There are 35 AONBs in England, four in Wales, one (Wye Valley) that is in both England and Wales and nine in Northern Ireland. The most recently confirmed is the Tamar Valley AONB in 1994. AONBs vary greatly in terms of size, type and use of land, whether they are partly or wholly open to the public. All English and Welsh AONBs have a dedicated AONB officer and other staff. The smallest AONB is the Isles of Scilly (1976), 16 km², and the largest AONB is the Cotswolds (1966), 2,038 km². The AONBs of England and Wales together cover around 18% of the countryside in the two countries. The National Association for AONBs is an independent organisation acting on behalf of AONBs and their partners. Tintern Abbey in the Wye Valley, viewed from the Devils Pulpit near Tidenham The Wye Valley Area of Outstanding Natural Beauty (AONB) is an internationally important protected landscape area straddling the border between England and Wales. ... The Calstock Viaduct crossing the River Tamar. ... St Martins taken from the helicopter to Penzance View from Tresco, the second largest member of the Isles of Scilly For the area of Surrey, see Scilly Isles, Surrey. ... Square kilometre (U.S. spelling: square kilometer), symbol km², is a decimal multiple of SI unit of surface area square metre, one of the SI derived units. ... The Cotswolds is the name given to a range of hills in central England, sometimes called the Heart of England, a hilly area reaching over 300 m or 1000 feet. ...


There are growing concerns among environmental and countryside groups that AONB status is increasingly under threat from development. The Campaign to Protect Rural England said in July 2006 that many AONBs were under greater threat than ever before.[1] Three particular sites were cited: the Dorset AONB threatened by a road plan, the threat of a football stadium in the Sussex Downs AONB, and, larger than any other, a £1 billion plan by Imperial College to build thousands of houses and offices on hundreds of acres of AONB land on the Kent Downs at Wye.[2] Imperial College have now withdrawn their plans for development, seemingly to the disappointment of both Ashford Borough and Kent County councils (September 2006). The Campaign to Protect Rural England (CPRE, formerly Council for the Preservation of Rural England ) is a voluntary anti-urbanist, pro-nature organisation. ... Royal School of Mines Entrance Imperial College London is a college of the University of London which focuses on science and technology, and is located in South Kensington in London. ... Wye College Wye is an historic village in Kent, England, located some 12 miles from Canterbury. ...


Scotland

The National Parks and Access to the Countryside Act 1949 does not cover Scotland. Instead Scotland has National Scenic Areas. The National Parks and Access to the Countryside Act 1949 is the UK Act of Parliament which created the Countryside Commission (which later became the Countryside Agency), provided the framework for the creation of national parks and Areas of Outstanding Natural Beauty in England and Wales, and also addressed public... This article is about the country. ... National Scenic Area is a conservation designation specifically for Scotland, administered by Scottish Natural Heritage. ...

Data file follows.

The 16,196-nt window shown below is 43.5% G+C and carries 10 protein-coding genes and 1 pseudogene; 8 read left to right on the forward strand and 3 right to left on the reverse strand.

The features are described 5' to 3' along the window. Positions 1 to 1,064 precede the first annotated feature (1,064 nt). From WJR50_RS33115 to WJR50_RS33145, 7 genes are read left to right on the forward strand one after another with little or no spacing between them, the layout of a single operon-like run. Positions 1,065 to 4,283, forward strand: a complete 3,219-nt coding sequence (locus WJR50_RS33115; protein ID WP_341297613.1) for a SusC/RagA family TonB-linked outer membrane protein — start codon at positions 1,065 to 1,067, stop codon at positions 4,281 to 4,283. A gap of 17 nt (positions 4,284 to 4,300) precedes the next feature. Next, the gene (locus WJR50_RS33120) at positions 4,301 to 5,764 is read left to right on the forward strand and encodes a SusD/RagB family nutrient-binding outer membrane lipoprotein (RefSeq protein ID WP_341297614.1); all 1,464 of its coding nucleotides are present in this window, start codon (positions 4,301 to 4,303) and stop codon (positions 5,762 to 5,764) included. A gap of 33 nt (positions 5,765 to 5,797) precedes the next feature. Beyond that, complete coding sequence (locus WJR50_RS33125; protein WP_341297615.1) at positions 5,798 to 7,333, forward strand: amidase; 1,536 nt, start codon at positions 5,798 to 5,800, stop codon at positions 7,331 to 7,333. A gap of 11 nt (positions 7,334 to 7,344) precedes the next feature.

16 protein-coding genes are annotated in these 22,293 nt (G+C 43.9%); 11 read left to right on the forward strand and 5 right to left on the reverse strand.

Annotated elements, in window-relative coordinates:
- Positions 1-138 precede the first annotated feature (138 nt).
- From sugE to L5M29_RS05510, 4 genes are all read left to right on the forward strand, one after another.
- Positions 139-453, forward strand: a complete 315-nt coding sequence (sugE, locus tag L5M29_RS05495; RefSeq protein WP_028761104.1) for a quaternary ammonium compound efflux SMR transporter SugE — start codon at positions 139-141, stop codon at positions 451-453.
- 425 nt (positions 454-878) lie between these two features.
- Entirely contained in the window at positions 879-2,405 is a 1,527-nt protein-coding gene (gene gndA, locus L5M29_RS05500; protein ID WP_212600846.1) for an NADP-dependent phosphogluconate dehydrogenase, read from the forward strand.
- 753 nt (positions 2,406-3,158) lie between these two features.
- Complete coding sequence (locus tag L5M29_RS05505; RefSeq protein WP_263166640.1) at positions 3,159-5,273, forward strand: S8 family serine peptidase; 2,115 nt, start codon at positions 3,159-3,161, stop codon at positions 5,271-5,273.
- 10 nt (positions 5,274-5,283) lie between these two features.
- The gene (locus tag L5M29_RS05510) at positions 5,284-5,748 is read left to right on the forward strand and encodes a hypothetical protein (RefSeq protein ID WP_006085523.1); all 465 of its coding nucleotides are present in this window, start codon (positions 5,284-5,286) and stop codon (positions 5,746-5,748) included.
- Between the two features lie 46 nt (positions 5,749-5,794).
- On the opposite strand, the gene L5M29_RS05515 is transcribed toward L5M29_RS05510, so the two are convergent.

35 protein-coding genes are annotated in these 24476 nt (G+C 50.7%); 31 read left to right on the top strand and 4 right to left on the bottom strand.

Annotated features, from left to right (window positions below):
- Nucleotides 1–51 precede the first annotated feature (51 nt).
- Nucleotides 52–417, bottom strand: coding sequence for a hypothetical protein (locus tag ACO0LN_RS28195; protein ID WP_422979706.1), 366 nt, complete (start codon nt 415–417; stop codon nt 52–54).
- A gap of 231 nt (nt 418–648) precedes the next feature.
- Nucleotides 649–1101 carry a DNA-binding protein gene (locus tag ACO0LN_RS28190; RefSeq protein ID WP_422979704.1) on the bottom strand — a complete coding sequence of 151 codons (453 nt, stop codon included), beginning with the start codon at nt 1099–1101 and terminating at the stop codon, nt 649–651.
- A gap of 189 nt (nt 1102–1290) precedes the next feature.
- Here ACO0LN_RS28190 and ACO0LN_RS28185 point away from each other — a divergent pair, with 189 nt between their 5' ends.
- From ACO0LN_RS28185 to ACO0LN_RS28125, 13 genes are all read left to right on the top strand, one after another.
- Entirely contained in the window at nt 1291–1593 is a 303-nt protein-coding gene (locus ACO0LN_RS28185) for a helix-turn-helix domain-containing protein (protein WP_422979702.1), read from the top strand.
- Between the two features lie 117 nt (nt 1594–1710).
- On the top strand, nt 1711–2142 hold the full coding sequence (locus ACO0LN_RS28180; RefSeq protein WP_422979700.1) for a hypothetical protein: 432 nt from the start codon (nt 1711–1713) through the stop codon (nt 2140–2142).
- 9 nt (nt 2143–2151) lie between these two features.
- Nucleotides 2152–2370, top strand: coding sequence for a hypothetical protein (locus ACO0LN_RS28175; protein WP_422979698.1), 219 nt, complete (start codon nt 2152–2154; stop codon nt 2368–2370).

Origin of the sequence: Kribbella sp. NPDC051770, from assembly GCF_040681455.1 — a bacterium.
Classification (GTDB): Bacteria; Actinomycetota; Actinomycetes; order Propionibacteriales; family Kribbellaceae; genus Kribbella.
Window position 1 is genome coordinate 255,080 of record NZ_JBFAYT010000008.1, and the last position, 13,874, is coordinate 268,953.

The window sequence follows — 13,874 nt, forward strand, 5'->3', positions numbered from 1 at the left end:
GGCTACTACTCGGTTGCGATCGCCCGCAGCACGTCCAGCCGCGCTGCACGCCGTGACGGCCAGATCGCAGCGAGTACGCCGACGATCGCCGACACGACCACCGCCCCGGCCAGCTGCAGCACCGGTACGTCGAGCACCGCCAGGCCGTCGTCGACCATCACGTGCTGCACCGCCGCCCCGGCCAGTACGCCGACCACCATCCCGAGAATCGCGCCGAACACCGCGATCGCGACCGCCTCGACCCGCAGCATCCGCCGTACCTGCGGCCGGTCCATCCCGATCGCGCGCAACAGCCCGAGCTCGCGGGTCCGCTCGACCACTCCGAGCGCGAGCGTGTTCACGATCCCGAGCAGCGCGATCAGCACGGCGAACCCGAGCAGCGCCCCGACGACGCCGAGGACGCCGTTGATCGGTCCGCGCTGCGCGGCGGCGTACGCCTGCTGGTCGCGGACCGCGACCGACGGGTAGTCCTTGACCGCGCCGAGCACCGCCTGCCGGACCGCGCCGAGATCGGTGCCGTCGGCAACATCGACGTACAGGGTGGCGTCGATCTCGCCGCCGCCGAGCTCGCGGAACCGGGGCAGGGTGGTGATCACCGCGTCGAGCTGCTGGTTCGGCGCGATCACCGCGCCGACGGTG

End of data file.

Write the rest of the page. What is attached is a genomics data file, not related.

See also

National Scenic Area is a conservation designation specifically for Scotland, administered by Scottish Natural Heritage. ... This page gives an overview of the complex structure of environmental and cultural conservation in the United Kingdom. ... The European Landscape Convention, also known as the Florence Convention, was initiated by the Congress of Regional and Local Authorities of the Council of Europe. ...

References

  1. ^ Campaign to Protect Rural England
  2. ^ save-wye.org

External links

  • National Association for AONBs
Areas of Outstanding Natural Beauty in Northern Ireland
v  d  e
Antrim Coast and Glens | Causeway Coast | Lagan Valley | Lecale Coast | Mourne | North Derry | Ring of Gullion | Sperrin | Strangford Lough | Erne Lakeland† | Fermanagh Caveland†
Areas marked † are proposed

  Results from FactBites:
 
Area of Outstanding Natural Beauty - Wikipedia, the free encyclopedia (462 words)
Areas of Outstanding Natural Beauty (AONB) are areas of countryside with significant landscape value, specially designated by a government agency in the United Kingdom.
The primary purpose of AONB designation is to conserve and enhance the natural beauty of the landscape, with two secondary aims: meeting the need for quiet enjoyment of the countryside and having regard for the interests of those who live and work there.
The smallest AONB is the Isles of Scilly (1976), 16 km², and the largest AONB is the Cotswolds (1966), 2,038 km².
  More results at FactBites »